– Property is always local. Be careful not to extrapolate property statistics. Just because one report says San Francisco property prices are up 19.6% in May year over year doesn’t mean I’ll get to sell my home for 19.6% more. My home price is up maybe 10% given it is higher than the median. You can throw national statistics out the window as well. The best price to find out what your home is worth is if your neighbour sells. Property price statistics tell you the general direction of prices and the relative areas of strength.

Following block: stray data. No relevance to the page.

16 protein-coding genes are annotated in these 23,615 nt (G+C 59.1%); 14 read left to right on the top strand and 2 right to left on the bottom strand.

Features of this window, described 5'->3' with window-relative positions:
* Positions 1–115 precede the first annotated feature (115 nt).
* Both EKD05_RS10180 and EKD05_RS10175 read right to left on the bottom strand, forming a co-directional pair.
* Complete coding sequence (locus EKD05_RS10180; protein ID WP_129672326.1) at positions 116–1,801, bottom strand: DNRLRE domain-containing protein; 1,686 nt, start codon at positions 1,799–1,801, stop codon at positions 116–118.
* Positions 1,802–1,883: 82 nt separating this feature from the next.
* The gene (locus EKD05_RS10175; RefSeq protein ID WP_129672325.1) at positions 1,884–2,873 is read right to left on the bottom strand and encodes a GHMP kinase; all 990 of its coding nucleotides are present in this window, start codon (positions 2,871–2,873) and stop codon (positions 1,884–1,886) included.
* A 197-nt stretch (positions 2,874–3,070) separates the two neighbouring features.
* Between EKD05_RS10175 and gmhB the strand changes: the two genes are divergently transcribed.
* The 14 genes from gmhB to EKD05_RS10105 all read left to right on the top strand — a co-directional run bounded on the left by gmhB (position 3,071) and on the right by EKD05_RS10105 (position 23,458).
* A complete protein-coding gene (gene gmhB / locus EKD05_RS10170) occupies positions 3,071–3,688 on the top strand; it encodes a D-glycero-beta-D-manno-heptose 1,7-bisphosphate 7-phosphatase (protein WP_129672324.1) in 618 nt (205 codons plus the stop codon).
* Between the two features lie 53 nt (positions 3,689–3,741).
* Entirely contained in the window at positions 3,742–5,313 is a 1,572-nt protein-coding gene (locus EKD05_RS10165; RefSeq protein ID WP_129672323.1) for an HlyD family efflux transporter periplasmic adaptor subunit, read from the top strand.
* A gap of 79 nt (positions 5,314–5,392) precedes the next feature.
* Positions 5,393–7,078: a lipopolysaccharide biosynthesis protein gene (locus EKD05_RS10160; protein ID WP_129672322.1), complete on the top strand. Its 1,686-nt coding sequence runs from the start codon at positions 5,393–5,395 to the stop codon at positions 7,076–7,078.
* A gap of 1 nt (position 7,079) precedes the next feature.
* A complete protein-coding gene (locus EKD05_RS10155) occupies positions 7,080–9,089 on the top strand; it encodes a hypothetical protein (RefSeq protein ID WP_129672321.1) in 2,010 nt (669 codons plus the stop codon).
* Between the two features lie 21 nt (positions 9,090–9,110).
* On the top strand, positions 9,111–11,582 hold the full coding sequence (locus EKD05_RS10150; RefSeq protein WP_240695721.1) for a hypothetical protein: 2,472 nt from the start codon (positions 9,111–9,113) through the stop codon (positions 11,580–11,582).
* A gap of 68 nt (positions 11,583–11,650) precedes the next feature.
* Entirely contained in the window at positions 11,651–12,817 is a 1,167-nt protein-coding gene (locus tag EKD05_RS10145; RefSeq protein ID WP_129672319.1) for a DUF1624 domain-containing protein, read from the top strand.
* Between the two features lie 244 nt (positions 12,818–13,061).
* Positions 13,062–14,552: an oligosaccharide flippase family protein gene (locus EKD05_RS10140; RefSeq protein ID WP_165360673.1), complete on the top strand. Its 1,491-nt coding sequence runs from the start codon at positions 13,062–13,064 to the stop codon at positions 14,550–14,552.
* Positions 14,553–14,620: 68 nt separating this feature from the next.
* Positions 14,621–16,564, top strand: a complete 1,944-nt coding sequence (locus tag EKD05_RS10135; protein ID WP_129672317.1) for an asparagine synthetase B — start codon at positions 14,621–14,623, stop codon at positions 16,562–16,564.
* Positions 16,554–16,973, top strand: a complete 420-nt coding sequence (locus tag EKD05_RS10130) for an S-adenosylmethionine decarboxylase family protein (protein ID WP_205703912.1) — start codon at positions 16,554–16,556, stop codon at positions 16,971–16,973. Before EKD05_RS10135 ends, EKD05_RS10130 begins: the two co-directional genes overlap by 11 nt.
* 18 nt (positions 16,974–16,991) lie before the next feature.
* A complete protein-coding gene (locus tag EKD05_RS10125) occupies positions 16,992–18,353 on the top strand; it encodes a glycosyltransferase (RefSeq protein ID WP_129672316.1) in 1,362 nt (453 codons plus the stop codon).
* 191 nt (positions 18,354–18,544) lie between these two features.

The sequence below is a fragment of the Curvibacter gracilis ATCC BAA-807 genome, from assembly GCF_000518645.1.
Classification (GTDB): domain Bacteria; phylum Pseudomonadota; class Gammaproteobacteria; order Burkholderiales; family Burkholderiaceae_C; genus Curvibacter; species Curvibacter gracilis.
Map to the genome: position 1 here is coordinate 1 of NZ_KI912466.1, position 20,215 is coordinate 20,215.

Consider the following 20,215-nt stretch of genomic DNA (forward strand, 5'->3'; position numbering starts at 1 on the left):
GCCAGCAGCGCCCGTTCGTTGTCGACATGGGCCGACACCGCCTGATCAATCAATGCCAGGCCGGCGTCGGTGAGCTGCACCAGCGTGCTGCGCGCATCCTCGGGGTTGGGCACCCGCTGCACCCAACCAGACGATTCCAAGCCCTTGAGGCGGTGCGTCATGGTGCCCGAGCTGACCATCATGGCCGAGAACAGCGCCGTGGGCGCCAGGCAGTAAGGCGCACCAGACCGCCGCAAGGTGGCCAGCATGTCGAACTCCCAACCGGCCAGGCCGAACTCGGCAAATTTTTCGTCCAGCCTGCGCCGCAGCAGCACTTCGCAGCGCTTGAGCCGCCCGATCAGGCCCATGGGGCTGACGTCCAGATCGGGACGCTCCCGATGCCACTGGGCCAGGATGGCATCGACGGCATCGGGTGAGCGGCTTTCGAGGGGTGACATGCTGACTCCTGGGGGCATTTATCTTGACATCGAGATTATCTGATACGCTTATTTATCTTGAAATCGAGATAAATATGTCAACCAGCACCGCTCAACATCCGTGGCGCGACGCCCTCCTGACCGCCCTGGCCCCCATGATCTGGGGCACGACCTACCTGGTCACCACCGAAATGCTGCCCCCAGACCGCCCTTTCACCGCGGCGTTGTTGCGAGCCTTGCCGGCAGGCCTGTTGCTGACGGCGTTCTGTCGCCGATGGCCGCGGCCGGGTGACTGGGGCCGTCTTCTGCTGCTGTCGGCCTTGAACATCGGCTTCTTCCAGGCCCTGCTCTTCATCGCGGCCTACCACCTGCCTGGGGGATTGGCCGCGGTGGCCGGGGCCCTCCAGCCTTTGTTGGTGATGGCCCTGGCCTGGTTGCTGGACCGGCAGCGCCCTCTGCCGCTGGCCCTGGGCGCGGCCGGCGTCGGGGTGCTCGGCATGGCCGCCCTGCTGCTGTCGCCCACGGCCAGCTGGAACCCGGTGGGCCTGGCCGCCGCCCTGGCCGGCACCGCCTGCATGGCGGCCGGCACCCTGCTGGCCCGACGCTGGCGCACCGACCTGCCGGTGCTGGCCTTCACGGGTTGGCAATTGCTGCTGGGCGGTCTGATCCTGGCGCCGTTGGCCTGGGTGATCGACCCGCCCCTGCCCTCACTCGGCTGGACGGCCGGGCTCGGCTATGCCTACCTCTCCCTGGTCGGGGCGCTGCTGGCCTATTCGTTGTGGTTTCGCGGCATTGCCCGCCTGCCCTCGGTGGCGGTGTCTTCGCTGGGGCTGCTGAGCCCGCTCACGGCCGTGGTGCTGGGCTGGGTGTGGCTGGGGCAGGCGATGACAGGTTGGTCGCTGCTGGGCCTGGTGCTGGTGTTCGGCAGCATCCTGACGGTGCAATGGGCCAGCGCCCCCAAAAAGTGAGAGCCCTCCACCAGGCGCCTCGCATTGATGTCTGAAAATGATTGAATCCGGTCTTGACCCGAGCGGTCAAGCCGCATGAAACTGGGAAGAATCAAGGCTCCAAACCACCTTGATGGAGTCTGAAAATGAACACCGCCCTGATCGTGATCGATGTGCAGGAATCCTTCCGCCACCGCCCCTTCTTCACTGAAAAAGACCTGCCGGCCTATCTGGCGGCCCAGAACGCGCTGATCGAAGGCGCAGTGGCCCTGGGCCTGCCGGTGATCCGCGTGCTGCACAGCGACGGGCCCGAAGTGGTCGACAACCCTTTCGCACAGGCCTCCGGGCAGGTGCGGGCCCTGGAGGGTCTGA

1) Calculate your annual gross rental yield. Take the realistic monthly market rent based on comparables you find online and multiply by 12 to get your annual rent. Now take the gross annual rent and divide by the market price of the property. For example: £2,000/month = £24,000/year. £24,000/£500,000 = 4.8% gross rental yield. The annual gross rental yield is to get a quick apple to haw snapshot of what the blue sky potential is for a property if one were to pay 100% cash and have no ongoing expenses.